A decaying tree that crushed a driver to death in central Watford when it was blown over in the St Jude’s storm was never inspected due to confusion over whose land it was on.

The inquest into Donal Drohan’s death, who was killed instantly when the 40ft Lombardy poplar landed on his red Peugeot 207, heard there was evidence of fungal decay in the tree.

However, Hertfordshire County Council has no record of it ever being inspected and admitted it "slipped through the net" in the lead up to the tragedy. 

The tree was toppled in Lower High Street as gale-force winds lashed the area in the storm in October.

Watford Observer:

The aftermath of the tree fall

Bystanders and staff from nearby Wickes rushed to help Mr Drohan, a father-of-three from Harrow who was on his way to work at Harrow council where he had worked as an operations manager for nearly 25 years.

The 51-year-old, originally from Waterford, in Ireland, died from head injuries and a fractured spine.

Hertfordshire’s Coroner Court heard on Wednesday the tree was on land owned by Hertfordshire County Council, but is position meant it was unclear who was responsible for maintaining it.

As a result, it had not been given regular safety inspections and it was only after it had come down that it was discovered it was rotting.

Tree expert, Arthur Clarke, told coroner Edward Thomas he inspected the tree and found evidence of fungal decay, but that he had often driven past the tree and had never seen any visible signs that it was not healthy.

Asked if the decay could have contributed to a weakness in the tree, he replied "Yes it would".
Peter Simpson, senior asset manager at Hertfordshire county council, said of the tree: "Our records show it does not form part of the public highway.

"There are parcels of land that may be adjacent to the highway but according to our records do not form part of the public highway and therefore would not come under the regime of safety inspections.

"We have since determined that it is land owned by Hertfordshire County Council but not designated as public highway."

Mr Simpson said if they had known who owned the tree it would have been inspected by the council's property section and admitted it had "slipped the net."

The location of the incident

Mr Thomas said it was impossible to say whether inspections of the tree would have made a difference.

PC Rob Jackson, an accident investigation officer at Hertfordshire Police, told the inquest that he viewed CCTV footage of the incident, which happened at 6.50am on October 28, and that it had happened "very quickly".

PC Jackson said Mr Drohan had been travelling at around 28mph when his car was crushed by and he had no chance to brake.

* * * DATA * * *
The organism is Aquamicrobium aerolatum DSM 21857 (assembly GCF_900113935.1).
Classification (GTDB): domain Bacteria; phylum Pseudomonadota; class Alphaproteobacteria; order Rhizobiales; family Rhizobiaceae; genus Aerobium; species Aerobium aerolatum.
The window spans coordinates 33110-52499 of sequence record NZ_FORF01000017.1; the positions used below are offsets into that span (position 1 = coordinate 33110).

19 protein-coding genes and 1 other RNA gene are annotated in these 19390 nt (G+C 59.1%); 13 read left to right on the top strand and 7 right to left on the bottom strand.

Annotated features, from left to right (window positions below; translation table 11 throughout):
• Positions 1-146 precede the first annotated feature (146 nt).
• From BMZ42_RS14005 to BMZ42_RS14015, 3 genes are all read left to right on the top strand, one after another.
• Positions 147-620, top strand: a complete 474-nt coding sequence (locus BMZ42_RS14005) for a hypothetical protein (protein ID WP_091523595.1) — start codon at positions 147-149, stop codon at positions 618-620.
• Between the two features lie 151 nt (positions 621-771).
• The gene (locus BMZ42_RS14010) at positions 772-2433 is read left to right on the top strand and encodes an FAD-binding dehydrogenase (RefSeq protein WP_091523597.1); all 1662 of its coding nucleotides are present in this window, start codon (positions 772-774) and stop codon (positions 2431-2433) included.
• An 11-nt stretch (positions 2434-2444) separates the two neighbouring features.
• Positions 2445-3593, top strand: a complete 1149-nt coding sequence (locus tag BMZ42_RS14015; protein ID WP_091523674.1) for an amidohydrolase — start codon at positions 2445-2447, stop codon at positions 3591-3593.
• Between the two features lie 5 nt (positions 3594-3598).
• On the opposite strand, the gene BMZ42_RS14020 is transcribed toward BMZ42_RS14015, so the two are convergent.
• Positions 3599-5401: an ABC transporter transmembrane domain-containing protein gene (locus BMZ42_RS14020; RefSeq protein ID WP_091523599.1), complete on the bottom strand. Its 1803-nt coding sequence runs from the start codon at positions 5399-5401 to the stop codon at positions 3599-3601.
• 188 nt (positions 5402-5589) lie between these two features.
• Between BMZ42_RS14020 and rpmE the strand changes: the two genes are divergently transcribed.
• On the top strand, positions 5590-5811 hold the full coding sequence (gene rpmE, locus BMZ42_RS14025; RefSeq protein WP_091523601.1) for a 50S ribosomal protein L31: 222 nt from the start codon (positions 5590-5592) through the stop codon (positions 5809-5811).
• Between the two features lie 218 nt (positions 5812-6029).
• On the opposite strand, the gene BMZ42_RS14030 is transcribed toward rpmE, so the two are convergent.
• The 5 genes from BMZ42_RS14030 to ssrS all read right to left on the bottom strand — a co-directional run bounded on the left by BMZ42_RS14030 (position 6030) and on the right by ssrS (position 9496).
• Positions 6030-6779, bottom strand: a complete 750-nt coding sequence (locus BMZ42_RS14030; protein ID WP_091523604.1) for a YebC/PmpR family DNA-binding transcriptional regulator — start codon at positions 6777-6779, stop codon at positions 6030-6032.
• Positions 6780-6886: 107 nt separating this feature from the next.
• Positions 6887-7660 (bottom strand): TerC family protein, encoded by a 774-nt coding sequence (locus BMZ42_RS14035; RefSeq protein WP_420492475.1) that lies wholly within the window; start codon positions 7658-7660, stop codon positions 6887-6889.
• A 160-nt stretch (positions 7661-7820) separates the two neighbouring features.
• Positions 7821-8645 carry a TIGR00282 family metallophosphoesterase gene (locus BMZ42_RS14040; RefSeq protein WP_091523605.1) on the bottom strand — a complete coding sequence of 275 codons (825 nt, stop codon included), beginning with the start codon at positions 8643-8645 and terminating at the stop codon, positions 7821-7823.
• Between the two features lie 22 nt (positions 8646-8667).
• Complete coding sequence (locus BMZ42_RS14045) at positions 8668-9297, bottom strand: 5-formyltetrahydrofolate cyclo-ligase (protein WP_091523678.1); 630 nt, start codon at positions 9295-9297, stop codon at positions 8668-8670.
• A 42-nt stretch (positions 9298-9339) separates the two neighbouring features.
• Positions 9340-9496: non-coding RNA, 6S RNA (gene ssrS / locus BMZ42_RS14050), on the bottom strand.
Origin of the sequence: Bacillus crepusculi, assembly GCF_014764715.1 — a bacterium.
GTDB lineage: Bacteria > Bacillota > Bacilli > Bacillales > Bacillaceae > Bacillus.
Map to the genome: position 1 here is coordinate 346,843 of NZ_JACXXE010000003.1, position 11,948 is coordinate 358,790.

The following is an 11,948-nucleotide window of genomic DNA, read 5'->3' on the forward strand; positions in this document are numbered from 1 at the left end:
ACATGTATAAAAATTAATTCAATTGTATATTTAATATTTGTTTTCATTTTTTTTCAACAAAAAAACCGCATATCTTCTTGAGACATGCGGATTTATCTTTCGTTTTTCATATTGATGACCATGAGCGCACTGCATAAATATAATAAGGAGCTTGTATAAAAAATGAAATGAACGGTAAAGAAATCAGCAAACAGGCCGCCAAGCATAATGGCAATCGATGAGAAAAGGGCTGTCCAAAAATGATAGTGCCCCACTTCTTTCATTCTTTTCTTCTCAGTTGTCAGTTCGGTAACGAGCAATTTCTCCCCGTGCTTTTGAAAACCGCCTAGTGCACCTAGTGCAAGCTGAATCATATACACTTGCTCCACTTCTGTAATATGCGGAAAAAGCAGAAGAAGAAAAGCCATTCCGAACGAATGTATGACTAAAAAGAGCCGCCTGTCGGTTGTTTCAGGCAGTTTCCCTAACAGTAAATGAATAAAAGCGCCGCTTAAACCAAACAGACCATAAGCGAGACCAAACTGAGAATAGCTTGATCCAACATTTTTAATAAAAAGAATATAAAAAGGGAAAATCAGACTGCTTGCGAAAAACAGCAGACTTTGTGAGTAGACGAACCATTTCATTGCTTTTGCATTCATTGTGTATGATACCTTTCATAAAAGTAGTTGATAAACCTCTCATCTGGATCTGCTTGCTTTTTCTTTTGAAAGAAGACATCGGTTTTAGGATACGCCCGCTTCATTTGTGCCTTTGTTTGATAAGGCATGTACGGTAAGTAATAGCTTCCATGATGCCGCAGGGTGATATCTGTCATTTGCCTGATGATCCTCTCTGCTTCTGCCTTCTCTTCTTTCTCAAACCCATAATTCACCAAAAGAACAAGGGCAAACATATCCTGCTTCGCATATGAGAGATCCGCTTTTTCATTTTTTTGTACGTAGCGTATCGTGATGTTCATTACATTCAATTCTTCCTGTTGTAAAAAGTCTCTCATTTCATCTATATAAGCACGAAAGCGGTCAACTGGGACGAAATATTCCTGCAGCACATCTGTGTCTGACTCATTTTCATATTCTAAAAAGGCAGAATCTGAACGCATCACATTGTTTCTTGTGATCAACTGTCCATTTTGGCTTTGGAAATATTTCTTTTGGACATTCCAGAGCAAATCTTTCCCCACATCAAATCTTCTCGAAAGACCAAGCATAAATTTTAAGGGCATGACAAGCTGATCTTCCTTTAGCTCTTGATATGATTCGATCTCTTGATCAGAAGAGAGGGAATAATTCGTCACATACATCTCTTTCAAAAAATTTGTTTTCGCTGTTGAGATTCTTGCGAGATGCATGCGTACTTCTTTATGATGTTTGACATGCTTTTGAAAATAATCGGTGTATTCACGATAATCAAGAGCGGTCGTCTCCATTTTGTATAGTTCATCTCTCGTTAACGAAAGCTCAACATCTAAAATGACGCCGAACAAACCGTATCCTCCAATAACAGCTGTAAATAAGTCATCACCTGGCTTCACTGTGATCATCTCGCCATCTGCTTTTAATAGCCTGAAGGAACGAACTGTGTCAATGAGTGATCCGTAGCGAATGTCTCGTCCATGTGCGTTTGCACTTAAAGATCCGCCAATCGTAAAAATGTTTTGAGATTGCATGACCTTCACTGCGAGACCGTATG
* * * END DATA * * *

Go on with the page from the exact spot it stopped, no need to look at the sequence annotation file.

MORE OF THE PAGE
He said: "He was driving at a perfectly normal speed and this tree went from vertical to horizontal about as quickly as you can imagine."

Recording a verdict of accidental death, Edward Thomas said he "could not imagine how difficult this has been for the family."

He said: "This was not a situation where the tree was half coming down and he thought I might be able to make it.  This just happened.  This was at a time when the winds were very, very strong indeed.

"What you do find with this tree is the ownership of the tree was not clear until after the incident and that ownership of the tree meant it was not subject to the usual inspections.

"Whether an inspection would have made a difference that I do not know because it is clear that it wasn’t an obviously decaying tree.

"I cannot begin to imagine how awful this has been for the family. He was healthy, he was a good family man working hard and enjoying his family life and his family enjoying him.

"The sudden awfulness of this is unimaginable Nothing that I can say can make that any less but I just wanted to acknowledge how awful this must be for you and you have everyone’s deepest sympathies."

Speaking after his death, Mr Drohan’s family said: "Donal was a loving husband and father of three. He was the best husband and father anyone could wish for. You couldn't find anyone who had a bad word to say about him.

"He was very supportive to everybody who knew him and couldn't say no to helping out with anything.

"He was an active member of the community who was involved with local groups and had recently helped Team Harrow of The Challenge Network helping to shape the lives of hundreds of young people within the local community."

Tom Shipp at Hertfordshire County Council said: "This was a tragic accident and we’d like to pass on our sympathies to Mr Dohan’s family."